One of the first step to developing EI is to improve emotional literacy. Daniel Goleman popularized the term “Emotional Intelligence”. Emotional Intelligence is the ability to manage one’s own and others emotions and to develop better healthy relationship. Emotional Intelligence includes non-verbal perceptual skills of emotional creativity and social intelligence. Emotional Intelligence help the children to acquire the skills, the attitudes and the disposition that will help them live well and that will enable them the common good to flourish.

Education should aim at training the students without stratifying them on the basis of the caste creed or economic status.

Kerala is a highly literate state. The general literacy rate is 90% but SC literacy rate is low at about 79% and ST is still lower than 57%. Disparities in the literacy rate between SC and ST’s and total literacy rate are continuing in spite of various educational concessions extended to them. The enrolment ratio of SC and ST are also comparatively lower than other groups.

Since independence the central and the state governments have been expanding provision for the universalisation of elementary education. High priority continues to be accorded to improve the education status of weaker sections. For scheduled Caste there are 115 Pre-metric hostels, 9 Model Residential Schools, 2 Ashram Schools and 22 single Teachers.

Although educational facilities are made available to the weaker sections the qualities of those facilities remain dismal and content of education is not found meaningful to their socio-economic needs and set up. Educational development amongst the disadvantaged sections especially SC and ST shows up certain numerical improvement but achievement are not commensurate either qualitatively and quantitatively to reach the level of competence on par with general population.

Though education was not a critical demand among Scheduled Tribes,government policy focused on education as the main avenue by which to integrate them into ‘mainstream’ society. The concept of ‘ashram schools’ – residential schools for ST children – came into vogue in order to overcome structural barriers such as difficult terrain, inaccessible locations and spatially dispersed habitations, and thereby to improve educational access for Scheduled Tribe communities. A centrally-sponsored government scheme of residential schools exclusively for ST /SC children from elementary to higher secondary levels was initiated in the 1999 and continues to the present. Residential schools include vocational training in their curricula in order to provide SC/ST youth with skills and training for jobs in the industrial sector. The poor quality of education in these schools, however, has undermined confidence in education as a vehicle for social mobility. The curriculum bears no relation to the economic and social life of Scheduled Tribe communities and instead attempts to wean young people away from it, alienating them in the process.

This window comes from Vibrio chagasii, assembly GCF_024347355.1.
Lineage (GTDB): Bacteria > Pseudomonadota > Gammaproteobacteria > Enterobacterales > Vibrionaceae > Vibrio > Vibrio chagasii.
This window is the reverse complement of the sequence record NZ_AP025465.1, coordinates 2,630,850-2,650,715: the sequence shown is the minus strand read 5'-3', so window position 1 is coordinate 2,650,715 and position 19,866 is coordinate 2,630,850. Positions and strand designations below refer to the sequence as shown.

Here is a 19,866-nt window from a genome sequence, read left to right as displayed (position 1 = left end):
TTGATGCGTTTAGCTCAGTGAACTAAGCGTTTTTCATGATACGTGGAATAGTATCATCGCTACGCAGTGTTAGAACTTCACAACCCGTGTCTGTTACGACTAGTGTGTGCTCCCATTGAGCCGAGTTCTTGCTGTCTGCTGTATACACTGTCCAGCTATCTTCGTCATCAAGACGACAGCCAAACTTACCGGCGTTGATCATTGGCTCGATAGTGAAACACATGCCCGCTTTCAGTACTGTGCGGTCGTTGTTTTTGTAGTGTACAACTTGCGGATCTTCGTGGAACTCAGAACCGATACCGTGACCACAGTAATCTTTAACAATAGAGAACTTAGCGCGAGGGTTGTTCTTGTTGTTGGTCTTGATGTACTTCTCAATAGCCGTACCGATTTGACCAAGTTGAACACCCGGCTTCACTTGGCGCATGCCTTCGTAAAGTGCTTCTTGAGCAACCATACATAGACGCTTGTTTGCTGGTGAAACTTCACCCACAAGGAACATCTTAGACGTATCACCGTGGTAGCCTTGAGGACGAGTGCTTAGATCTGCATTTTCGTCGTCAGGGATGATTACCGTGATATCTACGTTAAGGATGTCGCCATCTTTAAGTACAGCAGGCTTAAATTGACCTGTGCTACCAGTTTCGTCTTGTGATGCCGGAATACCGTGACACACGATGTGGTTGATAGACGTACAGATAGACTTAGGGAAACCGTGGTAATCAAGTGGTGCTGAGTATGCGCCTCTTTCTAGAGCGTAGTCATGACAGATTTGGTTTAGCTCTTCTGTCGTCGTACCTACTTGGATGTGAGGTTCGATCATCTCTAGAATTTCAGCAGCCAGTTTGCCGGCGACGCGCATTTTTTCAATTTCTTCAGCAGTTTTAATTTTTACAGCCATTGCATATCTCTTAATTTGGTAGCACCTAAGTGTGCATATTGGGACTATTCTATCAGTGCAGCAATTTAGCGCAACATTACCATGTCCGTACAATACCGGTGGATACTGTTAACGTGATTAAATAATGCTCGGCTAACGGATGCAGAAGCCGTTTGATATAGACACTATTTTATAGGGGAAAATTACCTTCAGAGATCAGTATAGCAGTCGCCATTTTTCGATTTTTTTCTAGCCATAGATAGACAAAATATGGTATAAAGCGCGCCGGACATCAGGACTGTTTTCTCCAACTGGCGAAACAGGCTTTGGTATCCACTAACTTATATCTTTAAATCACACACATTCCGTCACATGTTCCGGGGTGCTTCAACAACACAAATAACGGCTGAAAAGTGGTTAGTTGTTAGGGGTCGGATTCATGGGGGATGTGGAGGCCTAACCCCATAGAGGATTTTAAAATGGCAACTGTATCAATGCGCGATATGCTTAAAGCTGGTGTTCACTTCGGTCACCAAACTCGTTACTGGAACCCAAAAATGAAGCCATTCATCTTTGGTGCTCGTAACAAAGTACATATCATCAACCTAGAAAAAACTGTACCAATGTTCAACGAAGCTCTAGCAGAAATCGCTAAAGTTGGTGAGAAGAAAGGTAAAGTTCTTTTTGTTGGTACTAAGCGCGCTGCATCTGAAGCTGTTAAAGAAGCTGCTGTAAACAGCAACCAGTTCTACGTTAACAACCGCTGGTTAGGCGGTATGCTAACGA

Over the last two decades, the government has increased elementary school provision (grades I-VIII) in and near tribal hamlets, and this has significantly increased rates of enrolment. However, issues of quality and relevance of schooling for ST children have barely received any attention from the national government. The poor quality of infrastructure and teaching, and a curriculum that does not relate to the socio-cultural lives of the Scheduled Tribes nor about their history, have all contributed to the communities’ disenchantment with schooling.

Furthermore, the content of school education devalues their cultures and histories and undermines their sense of self and community identity. Moreover, the poor quality of schooling available to ST children does not prepare them to succeed at higher levels of education nor to compete for jobs, thereby demoralizing young people. Similar issues of self-worth, dignity and livelihoods that school education has failed to address or even acknowledge also arise for Scheduled Caste communities. While SC students have much greater access to elementary education than ST children, they frequently encounter overt and covert acts of discrimination, prejudice and rejection from teachers and fellow students. In other words, while elementary schools may appear to be places in which integration can take place, prejudices against Scheduled Castes persist in the classroom, playground and in the micro-practices of schooling.

Poor treatment in schools and loss of self-worth and dignity result in drop outs or poor performance in examinations, thus undermining SC and ST students’ opportunities to progress to higher levels of education. This, in turn, has a crippling effect on their ability to compete in the job market and increases their sense of alienation from their communities.

 

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[1] Lecturer Kannur University